One of the reasons I went into business for myself was that I wanted to choose who I worked for, and how I worked for them. I didn’t want to end up making website widgets for a computer-chip factory. I wanted to work with companies and organizations that were trying to do things differently; that were trying to make a difference. This hasn’t always been easy, and hasn’t always been successful. My business partner and I have quite different politics, and different ideas of what we want the business to be. We’re constanty negotiating and compromising with each other on what we do and who we work for. I’ve come to believe that this ongoing internal debate makes us a stronger company: as a result of it, we’re very aware of why we make all the decisions that we do make; we don’t take anything for granted.
That being said, we’re by pure force of marketplace being driven up into a higher-end marketplace. The projects we’re doing are getting larger, the clients have a more international flavour, and more international scope. But what’s getting left behind are the projects that make me the happiest: the small organization with a directed, often local focus on change. These non-profits have been my bread-and-butter for as long as I’ve been in the web industry, partially through chance, mostly by choice. It makes me feel good to be able to deliver to them a high-quality project. Often, this has meant swallowing large amounts of budget, or seriously over-delivering on what was billed for. But as my company grows, and it’s no longer fair for me to just do that for some clients, I need to find a better, more official way of being able to provide this kind of service to the small non-profits.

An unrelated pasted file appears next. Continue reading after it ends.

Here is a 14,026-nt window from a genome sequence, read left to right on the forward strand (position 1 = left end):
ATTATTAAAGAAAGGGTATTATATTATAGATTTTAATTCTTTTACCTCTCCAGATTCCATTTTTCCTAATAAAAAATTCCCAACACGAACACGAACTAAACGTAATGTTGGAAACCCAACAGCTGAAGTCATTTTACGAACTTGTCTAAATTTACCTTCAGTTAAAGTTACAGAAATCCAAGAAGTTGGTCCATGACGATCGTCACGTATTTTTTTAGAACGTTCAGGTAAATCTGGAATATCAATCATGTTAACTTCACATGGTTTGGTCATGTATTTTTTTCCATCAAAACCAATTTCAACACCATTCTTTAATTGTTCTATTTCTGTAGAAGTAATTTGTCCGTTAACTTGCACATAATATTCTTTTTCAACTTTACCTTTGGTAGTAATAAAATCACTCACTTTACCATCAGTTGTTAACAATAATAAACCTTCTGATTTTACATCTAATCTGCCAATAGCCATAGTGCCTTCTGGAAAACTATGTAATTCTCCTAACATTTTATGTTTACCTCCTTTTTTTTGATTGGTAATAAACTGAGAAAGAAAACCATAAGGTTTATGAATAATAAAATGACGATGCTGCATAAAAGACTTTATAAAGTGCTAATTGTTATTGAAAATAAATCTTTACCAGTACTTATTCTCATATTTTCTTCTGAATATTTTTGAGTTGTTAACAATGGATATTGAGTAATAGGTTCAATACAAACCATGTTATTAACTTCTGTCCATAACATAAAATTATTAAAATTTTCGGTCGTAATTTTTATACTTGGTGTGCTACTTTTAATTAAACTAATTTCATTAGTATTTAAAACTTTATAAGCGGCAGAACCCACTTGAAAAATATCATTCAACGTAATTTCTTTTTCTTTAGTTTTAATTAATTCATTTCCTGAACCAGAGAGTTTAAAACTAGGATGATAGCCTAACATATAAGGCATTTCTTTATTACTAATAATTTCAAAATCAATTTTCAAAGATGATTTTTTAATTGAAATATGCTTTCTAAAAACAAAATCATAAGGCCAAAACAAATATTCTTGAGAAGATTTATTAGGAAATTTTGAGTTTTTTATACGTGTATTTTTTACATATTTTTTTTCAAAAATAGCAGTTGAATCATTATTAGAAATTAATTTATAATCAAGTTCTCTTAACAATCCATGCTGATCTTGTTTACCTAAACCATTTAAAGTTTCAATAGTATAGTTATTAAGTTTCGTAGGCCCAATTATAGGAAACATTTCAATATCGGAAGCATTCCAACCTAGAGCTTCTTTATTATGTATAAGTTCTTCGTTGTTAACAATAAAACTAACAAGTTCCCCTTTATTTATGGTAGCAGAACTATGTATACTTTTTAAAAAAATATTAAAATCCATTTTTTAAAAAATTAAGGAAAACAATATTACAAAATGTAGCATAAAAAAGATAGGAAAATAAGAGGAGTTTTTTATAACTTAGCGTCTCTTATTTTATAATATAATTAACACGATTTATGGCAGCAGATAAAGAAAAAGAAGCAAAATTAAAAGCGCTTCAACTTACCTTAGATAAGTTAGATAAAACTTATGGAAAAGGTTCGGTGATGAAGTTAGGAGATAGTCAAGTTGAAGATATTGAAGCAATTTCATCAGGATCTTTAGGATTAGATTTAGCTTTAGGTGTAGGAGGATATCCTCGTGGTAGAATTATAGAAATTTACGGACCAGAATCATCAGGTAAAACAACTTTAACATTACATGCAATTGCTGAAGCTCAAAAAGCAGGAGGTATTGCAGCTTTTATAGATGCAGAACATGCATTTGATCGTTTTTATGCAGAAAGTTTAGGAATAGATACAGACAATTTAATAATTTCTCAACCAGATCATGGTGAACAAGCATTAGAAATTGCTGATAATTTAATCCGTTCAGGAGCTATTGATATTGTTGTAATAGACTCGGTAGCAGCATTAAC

So what I’m thinking, and what I hope to implement over the course of the summer is The Pencilneck Foundation. This foundation will initially be entirely funded by Pencilneck Software. The exact figures will be hammered out in conjunction with Jeff, but I’m hoping (to start) somewhere in the range of 5-10% of proceeds will be directed into this fund. We’ll create a set of criteria, probably shifting on a quarterly or annual basis, for who is eligible to receive this funding. Groups will then be able to apply for matching, or potentially more generous matching of funding to build a web site. I’ll be using the models of Vancity’s Community Fund, or CEDTAP to figure out how funding will happen. I feel it’s important that groups pay something for their site – in my experience, things that people receive for free aren’t valued as much as things they pay for. But because we’ll be matching funding, we’ll be able to provide a much better website for them than they could otherwise afford. It could be as simple as someone who only has enough money for a brochure-site could suddenly afford a content-managed site with a full new-release management system, for instance. Or hire an external designer to give them a professional look-and-feel. The options are limitless. The important thing (for me) is that I get to continue to help the small non-profits that could really use our help, and who are really making a difference in the world and hopefully, turning my personal politics from being a potential negative for Pencilneck to being a real positive influence for us.
If things go well, the ‘foundation’ could get other partners in, allowing us to do bigger websites with more generous grants (because on our own, we’re likely to only be able to offer grands of a couple thousand a quarter at the moment), but I’d really like to get this going. Watch for more on this in the fall.